- (a) Language sufficient for creation. An express trust is one created by language intended to have that effect, such language being known as a "declaration of trust."35

A declaration of trust usually accompanies a transfer of the property by the person declaring the trust, the grantee being named as trustee. Such a conveyance is, however, unnecessary, and the owner of property may, without parting with the ownership, declare a trust in favor of another, and will thus himself become trustee for such other.36

69 Pac 494; Giles v. Anslow, 128 111. 187, 21 N. E. 225; Wood v. Wood, 127 Ky. 514, 106 S. W. 226; Holmes v. Dalley, 192 Mass. 451, 78 N. E. 513; Speirs v. Roberts, 73 Mich. 666, 41 N. W. 841; Gardner v. O'Loughlin, 76 N. H. 481, 84 Atl. 935; Howze v. Barber, 29 S. C. 466, 7 S. E. 817.

34. Brown v. Higgs, 8 Ves. 561; Colton v. Colton, 127 U. S. 300, 32 L. Ed. 138; In re Reith's Estate, 144 Cal. 314, 77 Pac. 942; McDonald v. McDonald, 92 Ala. 537, 9 So. 195; Collins v. Carlisle's Heirs, 7 B. Mon. (Ky.) 13; Jar-nagin v. Conway, 2 Humph. (Tenn.) 50.

35. The words "express," "implied," and "constructive" are used in connection with trusts in different senses by different text writers and judges. Messrs. Lewin and Perry, for instance, apply the term "implied trusts" to trusts created by language intended to have that effect, but not explicitly stating that purpose, which are here considered as "express" trusts. That is, as it has been expressed, when the words are clear, they call the trust "express," and when less clear, they call the trust "implied." Maitland, Equity, 75. But "a trust is genuinely express even though the express language requires interpretation, if the express language, as construed, does state it fully." Article "The Classification of Trusts" by Frofessor George P. Costigan Jr. 27 Harv. Law Rev. 437.

The present writer desires to acknowledge the very great assistance which he has received from the article by Professor Costigan, above referred to, and from other articles by the same writer on the subject of Trusts, in 12 Mich. Law Rev. pp. 423, 515; 28 Harv. Law Rev. pp. 237, 366.

36. Lewin, Trusts (12th Ed.)

Sec. 106]

Equitable Ownership.

- No technical language necessary. No technical terms or expressions are necessary for the creation of a trust, any language being sufficient for the purpose if the intention to create a trust clearly appears.37

A trust is created even by what are termed "precatory" words,-that is, words which in themselves do not imply an absolute command, but rather a request,-if such words appear, in the particular case, to be used in a mandatory, and not a precatory, sense. Accordingly, a trust has been, in some cases, held to arise from a testator's use of such words as "desire," "request," "wish," "entreat," "in confidence," or "in the belief that," as imposing an imperative obligation upon the donee to make a certain disposition of the gift, or of a part thereof.38 No rule can be stated as to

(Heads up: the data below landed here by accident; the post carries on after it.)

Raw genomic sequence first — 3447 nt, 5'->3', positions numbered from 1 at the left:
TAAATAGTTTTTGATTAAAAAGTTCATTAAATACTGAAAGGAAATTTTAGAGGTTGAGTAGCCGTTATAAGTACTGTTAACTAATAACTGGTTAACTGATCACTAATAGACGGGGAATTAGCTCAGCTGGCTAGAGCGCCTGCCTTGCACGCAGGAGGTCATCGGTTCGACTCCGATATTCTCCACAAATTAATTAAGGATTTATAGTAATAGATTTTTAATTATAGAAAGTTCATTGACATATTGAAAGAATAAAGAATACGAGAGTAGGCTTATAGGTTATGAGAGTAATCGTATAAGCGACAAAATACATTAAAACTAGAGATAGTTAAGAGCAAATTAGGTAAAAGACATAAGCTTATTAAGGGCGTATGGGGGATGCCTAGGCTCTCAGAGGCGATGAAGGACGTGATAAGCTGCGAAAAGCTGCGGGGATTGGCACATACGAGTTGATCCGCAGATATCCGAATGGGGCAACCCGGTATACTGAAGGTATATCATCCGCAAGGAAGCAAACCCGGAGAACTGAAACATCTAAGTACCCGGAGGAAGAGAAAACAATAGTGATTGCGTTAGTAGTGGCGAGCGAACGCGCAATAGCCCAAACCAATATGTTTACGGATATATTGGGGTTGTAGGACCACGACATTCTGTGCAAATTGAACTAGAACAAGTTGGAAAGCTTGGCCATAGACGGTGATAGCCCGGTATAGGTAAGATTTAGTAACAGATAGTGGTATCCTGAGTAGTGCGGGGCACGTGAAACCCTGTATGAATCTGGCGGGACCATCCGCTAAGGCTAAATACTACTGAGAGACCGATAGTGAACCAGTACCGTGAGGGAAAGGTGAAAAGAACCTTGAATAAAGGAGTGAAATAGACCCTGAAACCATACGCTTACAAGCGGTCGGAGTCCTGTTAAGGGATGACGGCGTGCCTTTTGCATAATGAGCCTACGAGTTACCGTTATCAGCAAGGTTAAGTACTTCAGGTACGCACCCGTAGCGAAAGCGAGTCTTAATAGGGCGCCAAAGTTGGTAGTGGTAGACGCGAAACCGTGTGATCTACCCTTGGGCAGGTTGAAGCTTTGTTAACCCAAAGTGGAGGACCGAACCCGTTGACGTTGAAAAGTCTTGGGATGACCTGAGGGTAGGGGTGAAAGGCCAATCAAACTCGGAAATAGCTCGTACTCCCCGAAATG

71; 1 Perry, Trusts, Sec. 38; 1 Spence, Eq. Jur. 507; Johnson v. Anderson, 140 Ala. 342. 37 So. 273; Noble v. Learned, 153 Cal. 245, 94 Pac. 1047; Williamson v. Yager, 91 Ky. 282, 34 Am. St. Rev. 184, 15 S. W. 660; Blake v. Collins, 69 Me. 156; O'Neil v. Greenwood, 106 Mich. 572, 64 N. W. 511; Martin v. Funk. 75 N. Y. 134, 31 Am. Rep. 446; Locke v. Farmers' Loan & Trust Co., 140 N. Y. 135; Smith's Estate, 144 Pa. St. 428, 27 Am. St. Rep. 641; 22 Atl. 916; Gadsden,v. Whaley, 14 S. C. 210; Connecticut River Sav. Bank v. Albee's Estate, 64 Vt. 571, 33 Am. Rep. 944, 25 Atl. 487.

See post Sec. 106 (d) note 69.

37. Cockrill v. Armstrong, 31 Ark. 580; Maxwell v. Hoppie 70 Ga. 152; Anderson v. Crist, 113 Ind. 65, 15 N. E. 9; Kintner v. Jones, 122 Ind. 148, 23 N. E. 701; Blake v. Collins, 69 Me. 156; Ruhe v. Ruhe, 113 Md. 595, 77 Atl. 797; Sawyer v. Cook, 188 Mass. 163, 74

N. E. 356; O'Neal v. Geenwood, 106 Mich. 572, 64 N. W. 511; King v. Bishop, 62 Miss. 553; Hall v. Farmers' & Merchants' Bank, 145 Mo. 418, 46 S. W. 1000; Combs v. Brown, 29 N. J. L. 36; Steinhardt v. Cunningham, 130 N. Y. 292, 29 N. E. 100; Smith's Estate, 144 Pa. St. 428. 27 Am. St. Rep. 641, 22 Atl. 916; Ray v. Simmons, 11 R. I. 266, 23 Am. Rep. 447; Pownal v. Taylor, 10 Leigh (Va.) 172, 183, 34 Am. Dec. 725.

38. 1 Perry, Trusts, Sec.Sec. 112-116; Harding v. Glyn, 1 Atl. 469; Colton v. Colton, 127 U. S. 300, 32 L. Ed. 138; Plaut v. Plaut, 80 Conn. 673, 70 Atl. 52; Major v. Herndon, 78 Ky. 123; Handley v. Wrightson, 60 Md. 198; Noe v. Kern, 93 Mo. 367, 3 Am. St. Rep. 544, 6 S. W. 239; Penbroke Academy Trustees v. Epsom School Dist., 75 N. H. 408, 37 L. R. A. (N. S.) 646, 75 Atl. 100; Harrisons v. Harrison's Adm'x, 2 Grat. (Va.) 1, 44 Am. Dec. 365.

A trust may also arise from words indicating a desire that the property be used for the maintenance of one's family, as in the case of a devise of property to a testator's widow for the support of herself and testator's children; the question in such case, as in others, being whether the testator intended a command that the property be so appropriated, or merely used such expressions to indicate the motive of the gift.40

- (b) Not created by invalid gift. Since, as above indicated, in order to create an express trust, an intention to do so must appear,41 it follows that, if an intended gift is for some reason invalid, the transaction cannot be given effect as a declaration of trust.42 An exception to this general rule has, however, freand note; Knox v. Knox, 59 Wis. 172, 48 Am. Rep. 487, 18 N. W. 155. 39. 1 Perry, Trusts (5th Ed.) Sec.Sec. 114, 115, and notes; Underbill, Trusts (Am. Ed.) 21, 25, et seq.; Pomeroy, Eq. Jur. Sec. 1015; 4 Kent, Comm. (14th Ed.) 305, notes (b), (z); note in Harrisons v. Harrison's Adm'x, 44 Am. Dec. 377 (2 Grat. [Va.] 1); notes to Harding v. Glyn, 2 White & T. Lead. Cas. Eq. 1859, et seq., and see the large collection of decisions in regard to particular phrases in Ames, Cas. Trusts (2nd Ed.) 85-106.